Accessibility Information:
grunt gallery is accessed from the sidewalk via a 106” long, 64” wide concrete ramp that rises 12”. The slope is 1 : 8.75. There are no rails on the ramp. The front entrance is a manually operated outward-swinging double door with a total width of 64”. Entry to the Media Lab behind the gallery space is via a 42” wide passage and entry to the neighbouring amenity space is through a manually operated outward swinging double door with a total width of 70”. No stairs, inclines, or elevators are necessary to access the public areas once inside the gallery.

grunt gallery has a single gender neutral washroom that is accessed via a 31” wide doorway with a sliding pocket door with a door handle that is 40” high. The toilet has a 10” clearance on the left side and a 21” clearance in front, with a support bar on the left side. The sink height is 34”.

Click here for exhibition floor plan.

Photo: Dennis Ha, 2020.

Call for Submissions – Mount Pleasant Community Art Screen

Exhibition Title: Call for Submissions – Mount Pleasant Community Art Screen

Artist:

Opening:

Exhibition Dates: Deadline July 31st, 2020

MPCAS CALL for SUBMISSIONS

We accept submissions on an ongoing basis.
To be considered for the Fall/ Winter 2020 program, submissions must be received by July 31st, 2020 at 4pm.
Submissions received after this date will be considered at a later time.

Background:
The MPCAS is a 7×4 metre outdoor community and media arts LED screen, located on unceded Coast Salish territories at Kingsway and Broadway in Mount Pleasant. Broadcasting from 9am to 10pm most days, it is programmed by grunt gallery, an artist-run centre that has been in the neighbourhood since 1984. For more information please visit mpcas.ca

*please note the screen does not have audio capabilities, therefore all submitted content is currently limited to image and captioning only.

PLACE:
The current programming theme of the MPCAS is PLACE, which looks at a changing Mount Pleasant and Vancouver through works by artists, curators, and residents who live here or are connected to the area, exploring its past, current, and future vitality.

Mount Pleasant was one of Vancouver’s earliest neighborhoods, built along a large salmon and trout creek that ran from the swampy higher grounds down to the ocean — the same path as what is now Main Street. The area became a focus of colonial settlement in the mid-19th century and local Indigenous communities were forced out to make way for businesses that grew into a bustling destination neighbourhood. By 1910, business moved west with Shaughnessy becoming the preferred neighbourhood, and Mount Pleasant fell into economic decline for almost 100 years. With working-class roots, abundant rental housing, and transient tenants, it was the poorest neighbourhood outside of the Downtown Eastside. A community of immigrants, urban poor, and artists created the conditions from which much of Vancouver’s early modern cultural life grew.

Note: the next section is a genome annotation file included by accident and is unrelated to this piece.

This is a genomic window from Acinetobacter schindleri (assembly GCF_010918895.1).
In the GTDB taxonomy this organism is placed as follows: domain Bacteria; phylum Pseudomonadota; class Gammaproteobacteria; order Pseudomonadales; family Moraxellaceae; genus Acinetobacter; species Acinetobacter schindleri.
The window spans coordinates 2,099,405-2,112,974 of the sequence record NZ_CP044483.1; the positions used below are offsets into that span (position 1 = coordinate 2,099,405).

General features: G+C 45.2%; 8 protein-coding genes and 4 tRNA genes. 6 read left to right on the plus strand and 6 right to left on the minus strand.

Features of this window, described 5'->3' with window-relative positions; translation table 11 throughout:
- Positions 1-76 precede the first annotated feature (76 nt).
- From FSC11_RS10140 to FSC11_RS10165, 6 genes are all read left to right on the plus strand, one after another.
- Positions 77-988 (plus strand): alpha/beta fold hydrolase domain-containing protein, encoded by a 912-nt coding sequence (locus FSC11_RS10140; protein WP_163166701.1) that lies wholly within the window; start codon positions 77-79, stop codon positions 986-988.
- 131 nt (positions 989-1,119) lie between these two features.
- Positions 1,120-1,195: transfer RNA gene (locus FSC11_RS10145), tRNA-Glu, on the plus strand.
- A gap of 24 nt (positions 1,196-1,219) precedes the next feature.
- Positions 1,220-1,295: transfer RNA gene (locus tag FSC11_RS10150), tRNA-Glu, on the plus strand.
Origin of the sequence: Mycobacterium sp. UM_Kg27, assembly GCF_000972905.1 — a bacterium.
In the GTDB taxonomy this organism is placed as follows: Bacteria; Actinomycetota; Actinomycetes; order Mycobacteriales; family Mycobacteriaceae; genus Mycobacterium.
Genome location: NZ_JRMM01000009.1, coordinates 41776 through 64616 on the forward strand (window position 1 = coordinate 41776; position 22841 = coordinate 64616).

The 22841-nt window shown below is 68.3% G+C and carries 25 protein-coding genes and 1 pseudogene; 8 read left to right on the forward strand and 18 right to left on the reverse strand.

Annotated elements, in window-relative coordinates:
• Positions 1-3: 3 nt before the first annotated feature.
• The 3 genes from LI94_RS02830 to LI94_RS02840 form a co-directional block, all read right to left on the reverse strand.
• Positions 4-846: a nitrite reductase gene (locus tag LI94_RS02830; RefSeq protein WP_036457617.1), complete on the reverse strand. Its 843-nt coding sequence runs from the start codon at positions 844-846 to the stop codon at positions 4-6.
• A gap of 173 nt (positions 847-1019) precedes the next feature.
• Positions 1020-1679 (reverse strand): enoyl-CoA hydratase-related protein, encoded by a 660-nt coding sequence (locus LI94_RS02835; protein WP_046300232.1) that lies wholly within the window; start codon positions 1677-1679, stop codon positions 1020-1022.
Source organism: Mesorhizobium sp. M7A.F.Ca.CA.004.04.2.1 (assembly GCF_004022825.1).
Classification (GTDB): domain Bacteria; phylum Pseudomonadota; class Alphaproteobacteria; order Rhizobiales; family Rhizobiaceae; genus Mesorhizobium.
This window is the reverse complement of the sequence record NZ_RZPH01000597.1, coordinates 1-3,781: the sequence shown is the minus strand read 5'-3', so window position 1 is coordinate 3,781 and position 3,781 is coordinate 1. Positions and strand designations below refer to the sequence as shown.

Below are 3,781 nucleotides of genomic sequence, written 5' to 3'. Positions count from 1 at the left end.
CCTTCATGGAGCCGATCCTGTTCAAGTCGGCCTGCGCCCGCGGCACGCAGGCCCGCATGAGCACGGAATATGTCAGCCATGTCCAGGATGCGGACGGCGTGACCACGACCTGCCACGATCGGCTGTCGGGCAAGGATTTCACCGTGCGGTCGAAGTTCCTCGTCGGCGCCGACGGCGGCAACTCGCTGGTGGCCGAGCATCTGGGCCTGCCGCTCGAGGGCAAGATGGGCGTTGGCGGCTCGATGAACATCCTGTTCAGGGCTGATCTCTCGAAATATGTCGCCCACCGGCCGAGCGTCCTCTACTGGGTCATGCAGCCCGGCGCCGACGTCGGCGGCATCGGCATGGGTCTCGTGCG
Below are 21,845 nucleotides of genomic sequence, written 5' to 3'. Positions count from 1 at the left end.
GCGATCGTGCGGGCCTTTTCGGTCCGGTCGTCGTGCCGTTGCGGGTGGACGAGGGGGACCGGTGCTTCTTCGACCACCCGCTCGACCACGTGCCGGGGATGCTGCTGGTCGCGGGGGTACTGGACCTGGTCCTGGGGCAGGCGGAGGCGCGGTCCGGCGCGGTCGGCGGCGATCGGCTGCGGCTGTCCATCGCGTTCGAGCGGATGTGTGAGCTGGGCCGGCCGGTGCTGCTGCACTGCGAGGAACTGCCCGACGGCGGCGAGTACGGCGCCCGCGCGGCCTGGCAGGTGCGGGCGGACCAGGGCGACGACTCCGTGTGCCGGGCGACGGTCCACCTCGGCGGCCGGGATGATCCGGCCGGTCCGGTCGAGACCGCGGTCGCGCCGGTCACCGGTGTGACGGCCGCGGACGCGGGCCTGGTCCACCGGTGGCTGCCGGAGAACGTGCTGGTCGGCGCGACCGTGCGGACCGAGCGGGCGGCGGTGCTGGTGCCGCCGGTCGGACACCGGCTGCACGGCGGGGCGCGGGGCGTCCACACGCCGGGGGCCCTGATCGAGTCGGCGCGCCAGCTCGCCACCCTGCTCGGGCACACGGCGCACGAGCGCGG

Beginning in the 1990s, Mount Pleasant’s gentrification started to take hold, initially through the live/work studio condos that gradually began to appear in the area. In 2010, with the development in the Olympic Village area, aggressive upzoning began, and many residents were evicted from their long-held homes as rents doubled and tripled within a few years. Mount Pleasant’s gritty characteristics suddenly became its new selling points. Developer marketing highlighted its arts community and heritage buildings—although ironically both became early targets in the gentrification process. Mount Pleasant quickly transformed from one of Vancouver’s cheapest neighbourhoods to one of its most expensive, ground zero for the increasing unaffordability of the city.

The MPCAS engages with this complex and, at times, tense history of displacement, creativity, expansion and grit.